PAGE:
# Solving an eigenvalue equation with boundary conditions

1. May 4, 2015

### spaghetti3451

Suppose that we want to solve the eigenvalue equation with Dirichlet boundary conditions

$\bigg(-\frac{d^2}{dx^2}+V(x)\bigg) \phi_n = \lambda_n \phi_n,\ \ \ \ \ \ \ \ \ \ \ \ \ \phi_n(0)=0,\ \phi_n(1)=0,$

where $0 < \lambda_1 < \lambda_2 < ...$ are discrete, non-degenerate eigenvalues that are bounded from below.

I've read somewhere that we can achieve this by constructing an initial value problem with the same operator, but with different boundary conditions:

$\bigg(-\frac{d^2}{dx^2}+V(x)\bigg) u_\lambda = \lambda u_\lambda,\ \ \ \ \ \ \ \ \ \ \ \ \ u_\lambda(0)=0,\ u^{'}_\lambda(1)=0.$

I can see that this determines the function $u_\lambda (x)$ uniquely, because the second order differential equation is supplanted with two boundary conditions. Also, I understand that if $\lambda$ is to be an eigenvalue of the original problem, then it also holds that $u_\lambda(1)=0$. That much I understand.

However, I don't understand why we need to convert the boundary value problem into an initial value problem in order to solve it, and how the condition $u^{'}_\lambda(1)=0$ comes about anyway.

Can somebody please explain? :(

2. May 6, 2015

### Simon Bridge

... you don't need[\i] to. The trouble is that the V(x) can be arbitrarily complicated so it is a good idea to have a bunch of different approaches available for use.
... perhaps it will help you to relate the $u$'s to the $\phi$'s.

3. May 6, 2015

### the_wolfman

There are a few false statements in your post. Do you remember where you read about this method.

With the boundary conditions that you list the problem is still an boundary value problem not an initial value problem. Even worse it will give you the wrong eigenvalues.

In order for the problem to be an initial value problem the boundary conditions need to be something like: $u(0)=0$ and $u'(0) =1$, where both boundary conditions apply at the same "initial" point.

Actually it does not. If you multiply u by a constant then you will get a new function that is also a solution.

Perhaps you read about shooting methods. Shooting methods are numerical techniques frequently used to find solutions to BVP by converting them to initial value problems. To do this you have to guess one of the initial conditions and you ignore the boundary condition and "end boundary. Then you iterate on that guess by solving the initial value problem multiple times until you find the right guess to satisfy the "end" boundary condition.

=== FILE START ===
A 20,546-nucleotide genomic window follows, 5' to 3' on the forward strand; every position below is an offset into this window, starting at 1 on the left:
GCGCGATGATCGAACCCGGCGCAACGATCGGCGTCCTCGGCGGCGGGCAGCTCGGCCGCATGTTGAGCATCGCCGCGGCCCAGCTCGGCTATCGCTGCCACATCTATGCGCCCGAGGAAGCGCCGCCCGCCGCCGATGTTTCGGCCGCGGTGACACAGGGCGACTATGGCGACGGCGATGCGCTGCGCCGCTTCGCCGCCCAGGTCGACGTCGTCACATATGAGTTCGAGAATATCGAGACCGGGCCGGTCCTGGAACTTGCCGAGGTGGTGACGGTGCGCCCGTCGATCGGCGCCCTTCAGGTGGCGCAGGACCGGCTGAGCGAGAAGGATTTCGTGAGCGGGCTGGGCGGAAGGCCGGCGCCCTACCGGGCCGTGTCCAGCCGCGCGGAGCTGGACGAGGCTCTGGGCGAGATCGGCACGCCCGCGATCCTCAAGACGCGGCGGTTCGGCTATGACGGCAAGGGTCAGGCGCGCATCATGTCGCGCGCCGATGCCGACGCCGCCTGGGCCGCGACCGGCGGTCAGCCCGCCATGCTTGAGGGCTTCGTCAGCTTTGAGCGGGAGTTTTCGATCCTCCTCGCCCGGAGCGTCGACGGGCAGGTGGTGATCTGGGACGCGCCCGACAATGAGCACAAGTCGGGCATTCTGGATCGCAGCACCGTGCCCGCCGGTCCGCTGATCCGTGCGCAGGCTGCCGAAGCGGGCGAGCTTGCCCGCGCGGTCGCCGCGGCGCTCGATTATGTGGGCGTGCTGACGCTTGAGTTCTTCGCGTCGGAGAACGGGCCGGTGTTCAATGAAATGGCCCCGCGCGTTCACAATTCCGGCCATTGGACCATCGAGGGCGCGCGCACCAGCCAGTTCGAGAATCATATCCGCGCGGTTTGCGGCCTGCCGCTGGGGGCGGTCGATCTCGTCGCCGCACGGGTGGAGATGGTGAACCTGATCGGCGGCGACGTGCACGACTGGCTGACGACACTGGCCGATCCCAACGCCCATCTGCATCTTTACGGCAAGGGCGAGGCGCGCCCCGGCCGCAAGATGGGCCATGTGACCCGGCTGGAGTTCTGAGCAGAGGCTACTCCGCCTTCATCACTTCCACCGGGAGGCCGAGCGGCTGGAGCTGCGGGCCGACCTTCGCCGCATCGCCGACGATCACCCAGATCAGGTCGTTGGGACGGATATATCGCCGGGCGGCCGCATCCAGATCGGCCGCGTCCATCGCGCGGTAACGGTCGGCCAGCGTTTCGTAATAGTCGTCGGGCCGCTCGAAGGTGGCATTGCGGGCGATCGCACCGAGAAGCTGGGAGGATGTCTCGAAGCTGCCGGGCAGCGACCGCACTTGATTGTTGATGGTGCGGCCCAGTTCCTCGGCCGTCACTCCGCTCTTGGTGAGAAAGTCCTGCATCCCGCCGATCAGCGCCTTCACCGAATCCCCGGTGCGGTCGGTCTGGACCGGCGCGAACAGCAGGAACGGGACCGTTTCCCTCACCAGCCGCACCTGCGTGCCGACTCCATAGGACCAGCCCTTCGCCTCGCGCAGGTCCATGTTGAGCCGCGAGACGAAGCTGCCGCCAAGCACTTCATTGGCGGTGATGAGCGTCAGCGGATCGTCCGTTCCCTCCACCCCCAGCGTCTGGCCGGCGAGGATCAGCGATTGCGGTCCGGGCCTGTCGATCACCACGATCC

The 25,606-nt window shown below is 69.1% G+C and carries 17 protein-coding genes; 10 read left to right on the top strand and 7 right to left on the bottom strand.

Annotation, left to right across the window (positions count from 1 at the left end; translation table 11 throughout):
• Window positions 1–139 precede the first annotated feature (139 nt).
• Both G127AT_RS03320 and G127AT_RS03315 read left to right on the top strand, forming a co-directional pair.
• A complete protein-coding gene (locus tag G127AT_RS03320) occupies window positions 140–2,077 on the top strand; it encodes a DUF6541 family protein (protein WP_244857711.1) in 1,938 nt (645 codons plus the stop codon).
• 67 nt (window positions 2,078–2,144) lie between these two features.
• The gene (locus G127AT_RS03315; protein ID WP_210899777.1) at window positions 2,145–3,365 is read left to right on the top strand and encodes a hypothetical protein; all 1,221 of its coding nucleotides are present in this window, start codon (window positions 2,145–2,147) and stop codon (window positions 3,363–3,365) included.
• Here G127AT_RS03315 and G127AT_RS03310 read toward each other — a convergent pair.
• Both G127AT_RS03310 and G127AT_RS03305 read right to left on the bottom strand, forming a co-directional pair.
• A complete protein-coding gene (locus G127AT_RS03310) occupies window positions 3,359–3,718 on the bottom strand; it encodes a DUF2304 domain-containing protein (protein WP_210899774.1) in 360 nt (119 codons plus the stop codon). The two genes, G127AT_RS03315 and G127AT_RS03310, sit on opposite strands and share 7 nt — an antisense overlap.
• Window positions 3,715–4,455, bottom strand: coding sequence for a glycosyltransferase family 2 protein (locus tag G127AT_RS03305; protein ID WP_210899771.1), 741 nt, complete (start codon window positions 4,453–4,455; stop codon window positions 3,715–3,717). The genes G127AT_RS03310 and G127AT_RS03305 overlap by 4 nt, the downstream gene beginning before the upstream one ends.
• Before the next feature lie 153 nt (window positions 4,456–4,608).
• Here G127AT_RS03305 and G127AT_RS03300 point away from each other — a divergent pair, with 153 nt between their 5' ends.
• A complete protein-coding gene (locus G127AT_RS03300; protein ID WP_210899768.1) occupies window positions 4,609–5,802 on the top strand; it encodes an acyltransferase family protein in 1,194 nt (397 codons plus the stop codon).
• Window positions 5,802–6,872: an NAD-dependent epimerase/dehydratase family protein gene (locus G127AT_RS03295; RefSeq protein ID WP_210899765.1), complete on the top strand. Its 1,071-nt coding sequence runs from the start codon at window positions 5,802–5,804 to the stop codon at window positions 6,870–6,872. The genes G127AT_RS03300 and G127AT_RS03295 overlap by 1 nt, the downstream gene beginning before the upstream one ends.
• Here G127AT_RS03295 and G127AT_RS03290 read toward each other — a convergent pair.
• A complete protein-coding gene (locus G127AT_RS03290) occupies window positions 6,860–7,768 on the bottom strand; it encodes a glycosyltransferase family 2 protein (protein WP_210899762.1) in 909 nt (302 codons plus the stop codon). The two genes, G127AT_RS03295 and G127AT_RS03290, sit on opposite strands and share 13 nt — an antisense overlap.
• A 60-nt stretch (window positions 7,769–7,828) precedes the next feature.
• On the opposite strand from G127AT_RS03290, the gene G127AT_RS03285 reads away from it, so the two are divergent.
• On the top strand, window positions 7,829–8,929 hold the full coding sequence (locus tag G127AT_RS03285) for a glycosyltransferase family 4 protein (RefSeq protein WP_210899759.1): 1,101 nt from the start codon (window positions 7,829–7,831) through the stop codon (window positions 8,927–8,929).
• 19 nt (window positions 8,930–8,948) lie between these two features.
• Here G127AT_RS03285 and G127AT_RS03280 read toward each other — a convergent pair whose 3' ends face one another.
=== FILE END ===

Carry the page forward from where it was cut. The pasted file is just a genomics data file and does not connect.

You can tweak this for an eigenvalue problem by asserting that the guess initial value has a value of 1. You then iterate on the eigenvalues to find solutions of the original boundary value problem. These works because the eigenfunctions are not unique. Therefore you can rescale the equation such that the "guess" initial value has a value of 1.

4. May 9, 2015

### spaghetti3451

I've read it on page 22 of the pdf file named 'Functional determinants in quantum field theory' on this page http://www.itp.uni-hannover.de/saalburg/2008.php.

Actually, the boundary conditions are indeed $u_\lambda(0)=0,\ u^{'}_\lambda(0)=1.$ That was my mistake.

However, I am having a bit of trouble understanding the reason for the boundary condition $u^{'}_\lambda(0)=1.$ The footnote mentions that the choice of the second condition in is just a choice of normalization for u, and that a different choice of normalization would render a multiplicative factor.

I don't quite understand what that means. :(

5. May 9, 2015

### pasmith

The point is that your eigenfunction $u$ must be a solution which is not constantly zero. You can ensure that by taking $u'(0) \neq 0$.

Now if $v$ is a solution of $$-\frac{d^2v}{dx^2} + V(x)v = \lambda v\qquad(*)$$ which satisfies the initial conditions $v(0) = 0$ and $v'(0) = k$ for non-zero $k$, then $w(x) = v(x)/k$ is a solution of (*) which satisfies the initial conditions $w(0) = 0$ and $w'(0) = 1$.

Thus there is nothing lost by taking $u'(0) = 1$.

EDIT: In a normal shooting method, $\lambda$ would be known and fixed and you would be adjusting $u'(0)$ until $u(1) = 0$. Here $u'(0) = 1$ is fixed and you are adjusting $\lambda$ until $u(1) = 0$.

Last edited: May 9, 2015